No doubt hoping for an easier path to confirmation by left-leaning Senate Democrats who recently rejected her first nominee for chief judge of New York, Governor Hochul has turned to a Court of Appeals associate judge whose case file includes a 70-page opinion arguing that an elephant should have the legal right to petition for release from the Bronx Zoo.

Judge Rowan D. Wilson‘s lengthy argument for effectively extending the legal rights of a human to a non-human animal did not carry the day. By a 5-2 vote, the June 2022 Court of Appeals decision In the Matter of Nonhuman Rights Project, Inc., v. Breheny turned down a petition filed on behalf of Happy, a female elephant kept at the zoo for more than 40 years, which an animal rights group sought to move to a nature preserve. The decision affirmed rulings in favor of the zoo by lower courts in “what appears to be the first case of its kind in the English-speaking world to reach so high a court,” as The New York Times reported.

Wilson, 62, a California native and graduate of Harvard University and Harvard Law School would be the state’s first black chief judge. A former Cravath Swain & Moore partner appointed to the Court by then Governor Andrew Cuomo in 2017, Wilson quickly established himself as one of its most liberal members — “a fierce defender of the rights of criminal defendants,” as described in this 2018 law review article.

Citing Wilson’s “sterling record of upholding justice and fairness,” Hochul also announced today said she would nominate Caitlin J. Halligan, a former New York State Solicitor General during the tenure of Attorney General Eliot Spitzer, to succeed Wilson as an associate judge of the top court.

Concerning the happiness of Happy

Wilson’s lengthy analysis in the elephant case requires a lot of unpacking, but it centers on his view of whether there should be limits to what is known in legal circles as “the Great Writ” of habeas corpus (Latin for “you should have the body”) a fundamental right protecting against unlawful detention and imprisonment.

In a 17-page opinion for the majority in the elephant case, then-Chief Judge Janet DeFiore made a (seemingly) indisputable, common-sense observation: “Habeas corpus is a procedural vehicle intended to secure the liberty rights of human beings who are unlawfully restrained, not nonhuman animals.” Judge Wilson, unbowed, shot back at her in the conclusion of his dissent: “When the majority answers, ‘No, animals cannot have rights,’ I worry for that animal, but I worry even more greatly about how that answer denies and denigrates the human capacity for understanding, empathy and compassion’.”

“[T]he evidence tendered by Happy demonstrates that Happy has very substantial cognitive, emotional and social needs and abilities, and that those qualities coupled with the circumstances of her particular confinement establish a prima facie case that her present confinement is unjust,” Wilson wrote. He added that “that showing is consistent with the kind of showings made by abused women and children and enslaved persons.” Indeed, precedents relating to the treatment of women, children, and slaves seem to play a central role in Wilson’s analysis. “Any discussion of slavery in the context of animal rights demands an acknowledgment of our country’s reprehensible history of denying the humanity of racial minorities,” he wrote.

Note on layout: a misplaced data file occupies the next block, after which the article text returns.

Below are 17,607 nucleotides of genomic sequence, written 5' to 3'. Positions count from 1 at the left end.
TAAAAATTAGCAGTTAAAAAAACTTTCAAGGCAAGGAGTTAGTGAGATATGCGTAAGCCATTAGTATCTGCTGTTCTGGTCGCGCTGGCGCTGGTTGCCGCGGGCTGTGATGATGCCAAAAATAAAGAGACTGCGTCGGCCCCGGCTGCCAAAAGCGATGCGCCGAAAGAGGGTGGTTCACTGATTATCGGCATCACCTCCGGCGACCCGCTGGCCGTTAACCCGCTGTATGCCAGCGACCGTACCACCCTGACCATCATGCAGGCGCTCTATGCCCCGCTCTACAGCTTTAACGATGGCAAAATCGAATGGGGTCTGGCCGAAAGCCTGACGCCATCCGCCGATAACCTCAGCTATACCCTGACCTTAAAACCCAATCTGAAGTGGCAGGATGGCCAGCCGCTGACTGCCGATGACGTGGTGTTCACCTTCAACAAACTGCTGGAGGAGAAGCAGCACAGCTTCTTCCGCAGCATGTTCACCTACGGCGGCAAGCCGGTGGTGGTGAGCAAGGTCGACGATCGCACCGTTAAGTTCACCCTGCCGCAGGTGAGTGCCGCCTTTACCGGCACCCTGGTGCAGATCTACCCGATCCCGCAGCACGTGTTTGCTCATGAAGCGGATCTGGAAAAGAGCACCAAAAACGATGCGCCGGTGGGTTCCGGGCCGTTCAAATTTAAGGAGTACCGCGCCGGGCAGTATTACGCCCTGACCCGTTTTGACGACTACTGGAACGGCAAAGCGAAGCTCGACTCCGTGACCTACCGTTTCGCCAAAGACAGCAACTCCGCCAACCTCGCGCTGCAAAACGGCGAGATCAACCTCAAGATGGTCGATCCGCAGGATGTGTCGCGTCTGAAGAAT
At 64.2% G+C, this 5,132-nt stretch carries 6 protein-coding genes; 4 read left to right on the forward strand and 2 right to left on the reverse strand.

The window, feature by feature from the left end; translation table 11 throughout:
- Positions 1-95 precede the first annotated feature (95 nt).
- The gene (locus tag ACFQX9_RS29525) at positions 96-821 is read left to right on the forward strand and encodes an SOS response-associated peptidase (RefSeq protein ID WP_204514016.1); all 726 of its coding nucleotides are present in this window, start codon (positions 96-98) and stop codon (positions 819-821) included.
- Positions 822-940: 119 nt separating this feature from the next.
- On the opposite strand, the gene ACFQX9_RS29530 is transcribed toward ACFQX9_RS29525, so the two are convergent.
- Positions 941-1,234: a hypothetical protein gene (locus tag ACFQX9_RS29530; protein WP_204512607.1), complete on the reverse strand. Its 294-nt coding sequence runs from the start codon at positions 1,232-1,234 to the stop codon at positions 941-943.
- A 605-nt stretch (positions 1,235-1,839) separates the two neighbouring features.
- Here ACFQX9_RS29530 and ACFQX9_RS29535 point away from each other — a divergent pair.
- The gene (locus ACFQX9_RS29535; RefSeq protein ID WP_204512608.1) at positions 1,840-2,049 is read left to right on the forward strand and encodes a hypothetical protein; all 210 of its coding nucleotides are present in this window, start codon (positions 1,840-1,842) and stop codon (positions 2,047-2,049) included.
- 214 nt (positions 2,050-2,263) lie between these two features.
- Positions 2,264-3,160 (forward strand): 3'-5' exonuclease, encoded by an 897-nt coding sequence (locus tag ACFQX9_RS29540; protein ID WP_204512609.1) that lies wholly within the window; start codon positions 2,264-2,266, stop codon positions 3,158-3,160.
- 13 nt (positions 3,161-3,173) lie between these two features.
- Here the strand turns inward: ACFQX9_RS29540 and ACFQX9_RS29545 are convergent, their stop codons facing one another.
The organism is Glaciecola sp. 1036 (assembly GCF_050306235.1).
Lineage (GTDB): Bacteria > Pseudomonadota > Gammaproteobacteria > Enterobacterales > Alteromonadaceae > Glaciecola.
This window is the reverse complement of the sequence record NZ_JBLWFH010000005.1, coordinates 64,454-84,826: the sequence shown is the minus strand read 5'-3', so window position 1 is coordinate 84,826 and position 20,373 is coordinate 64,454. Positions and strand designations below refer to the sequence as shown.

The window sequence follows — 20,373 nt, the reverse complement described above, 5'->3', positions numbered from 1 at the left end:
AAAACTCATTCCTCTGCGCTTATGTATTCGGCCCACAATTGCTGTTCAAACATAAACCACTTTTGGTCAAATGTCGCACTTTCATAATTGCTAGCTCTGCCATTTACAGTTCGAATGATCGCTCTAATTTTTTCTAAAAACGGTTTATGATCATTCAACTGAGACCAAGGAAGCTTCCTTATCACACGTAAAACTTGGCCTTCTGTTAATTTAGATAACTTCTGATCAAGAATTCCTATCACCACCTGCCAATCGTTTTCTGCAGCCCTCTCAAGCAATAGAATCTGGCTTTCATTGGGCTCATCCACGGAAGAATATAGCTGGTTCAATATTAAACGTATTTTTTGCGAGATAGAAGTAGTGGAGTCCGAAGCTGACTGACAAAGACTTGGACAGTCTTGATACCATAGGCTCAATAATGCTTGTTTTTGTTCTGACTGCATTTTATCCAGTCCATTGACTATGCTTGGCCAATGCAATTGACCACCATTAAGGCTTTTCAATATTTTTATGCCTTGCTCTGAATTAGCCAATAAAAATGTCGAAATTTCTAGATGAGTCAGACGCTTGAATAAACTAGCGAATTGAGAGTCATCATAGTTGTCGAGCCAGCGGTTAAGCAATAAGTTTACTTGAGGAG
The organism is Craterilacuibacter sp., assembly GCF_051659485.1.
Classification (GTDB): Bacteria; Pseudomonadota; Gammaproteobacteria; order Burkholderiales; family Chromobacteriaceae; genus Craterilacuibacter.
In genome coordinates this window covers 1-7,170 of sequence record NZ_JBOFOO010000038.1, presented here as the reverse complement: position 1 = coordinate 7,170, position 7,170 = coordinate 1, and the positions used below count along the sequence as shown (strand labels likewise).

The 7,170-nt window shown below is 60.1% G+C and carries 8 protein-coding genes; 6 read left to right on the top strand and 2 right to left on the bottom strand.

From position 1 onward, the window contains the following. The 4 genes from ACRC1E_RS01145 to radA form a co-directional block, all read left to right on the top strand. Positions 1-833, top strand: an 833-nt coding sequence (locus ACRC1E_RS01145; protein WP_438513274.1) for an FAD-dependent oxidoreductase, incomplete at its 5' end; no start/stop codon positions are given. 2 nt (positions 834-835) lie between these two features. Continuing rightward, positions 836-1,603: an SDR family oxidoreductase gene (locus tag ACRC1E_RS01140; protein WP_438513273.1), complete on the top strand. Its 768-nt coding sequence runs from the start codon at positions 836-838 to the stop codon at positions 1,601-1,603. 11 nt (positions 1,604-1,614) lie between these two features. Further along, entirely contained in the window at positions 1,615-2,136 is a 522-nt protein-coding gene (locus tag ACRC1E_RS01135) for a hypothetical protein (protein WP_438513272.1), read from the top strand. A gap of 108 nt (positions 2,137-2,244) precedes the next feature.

Wilson attempted to deflect any suggestion that he was confusing animals with human beings. “The question here is not whether Happy is a ‘person’ — Happy is an elephant,” he wrote. The legal question, he said, was “whether the detention of an elephant can ever be so cruel, so antithetical to the essence of an elephant, that the writ of habeas corpus should be made available under the common law.”

Elsewhere in his opinion, Rowan dismissed the personhood of the elephant as “irrelevant” — but also described as “unsupportable” the “contention that only humans can have rights.”

In what must have led to some uncomfortable moments in Court of Appeals chambers, Wilson’s dissent and a 21-page concurrence by Judge Jenny Rivera were coldly dismissed by Chief Judge DeFiore as “long on historical discourse but woefully short of any cogent legal analysis identifying any recognizable source of a proclaimed liberty right or so-called fundamental right to be free that they seek to bestow upon autonomous nonhuman animals.”

“Instead,” DeFiore continued, Judges Wilson and Rivera “conclude that the logical progression of our common law runs from extending habeas to ‘abused women and children and enslaved persons’ … to granting an elephant the right to bring a habeas proceeding, an odious comparison with concerning implications—as both dissenters acknowledge but one on which they nevertheless rely. We are unpersuaded.”

Suffice it to say, both as a judge and as a lawyer in private practice, Wilson has heard and litigated hundreds of matters over the past three decades. However, the case of Happy the elephant suggests he has a proclivity for pushing far beyond traditional legal boundaries.

(Adapted from an earlier Twitter thread by the author.)

About the Author

E.J. McMahon

Edmund J. McMahon is Empire Center's founder and a senior fellow.

Read more by E.J. McMahon

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